As we emerge from the doldrums of the economic downturn, people are rediscovering sparkling wine and Champagne. Bubbles can be sanity-saving– salve a bad day, make Meatloaf Night an occasion or help celebrate a holiday. Luckily these days, high-quality sparkling wine comes in all price points. So whether you have a Hamilton or a Franklin in your wallet, it’s easy to toast to the good life. In the $10 – $25 range, the choices appear endless. From super affordable Italian Prosecco and Cava to carefully crafted Californian sparklers, the wine lover wins. Most French Champagne and American sparkling wines are made from Chardonnay and Pinot Noir grapes (a third red variety, Pinot Meunier, is often blended in). But Italian Prosecco and Spanish Cava producers use indigenous grapes that are easier and less expensive to grow. And, as the infomercials say, the savings are passed along to us.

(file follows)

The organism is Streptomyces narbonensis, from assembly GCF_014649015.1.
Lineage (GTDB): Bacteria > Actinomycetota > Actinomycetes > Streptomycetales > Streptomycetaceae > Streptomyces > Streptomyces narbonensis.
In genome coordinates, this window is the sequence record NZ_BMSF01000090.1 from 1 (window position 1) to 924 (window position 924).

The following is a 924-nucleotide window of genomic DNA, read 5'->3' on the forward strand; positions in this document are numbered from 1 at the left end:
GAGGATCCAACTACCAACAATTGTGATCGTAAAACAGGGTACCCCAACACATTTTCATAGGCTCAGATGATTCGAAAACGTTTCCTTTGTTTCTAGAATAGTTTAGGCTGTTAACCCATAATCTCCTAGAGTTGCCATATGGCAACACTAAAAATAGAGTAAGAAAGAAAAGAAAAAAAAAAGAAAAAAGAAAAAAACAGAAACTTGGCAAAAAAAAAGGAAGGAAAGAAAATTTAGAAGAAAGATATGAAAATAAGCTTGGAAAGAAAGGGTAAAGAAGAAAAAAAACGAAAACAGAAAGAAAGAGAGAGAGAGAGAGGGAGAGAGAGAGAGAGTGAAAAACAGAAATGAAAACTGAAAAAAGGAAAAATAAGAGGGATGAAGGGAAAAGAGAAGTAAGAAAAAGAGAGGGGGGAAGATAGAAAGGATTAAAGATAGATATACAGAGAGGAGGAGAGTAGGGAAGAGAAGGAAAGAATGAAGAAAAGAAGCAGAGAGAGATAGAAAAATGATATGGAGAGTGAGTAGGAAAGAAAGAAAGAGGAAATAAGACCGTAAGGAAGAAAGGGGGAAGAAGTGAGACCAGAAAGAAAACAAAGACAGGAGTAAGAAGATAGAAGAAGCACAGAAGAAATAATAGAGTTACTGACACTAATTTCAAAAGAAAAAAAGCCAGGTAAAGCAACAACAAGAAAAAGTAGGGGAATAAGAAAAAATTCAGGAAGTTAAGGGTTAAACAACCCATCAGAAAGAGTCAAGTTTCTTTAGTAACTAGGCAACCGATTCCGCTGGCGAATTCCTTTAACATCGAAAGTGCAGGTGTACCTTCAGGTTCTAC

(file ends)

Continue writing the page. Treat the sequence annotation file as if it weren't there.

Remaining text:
Read more: Bubbles for all budgets: Champagne, Sparkling Wine, Cava and Prosecco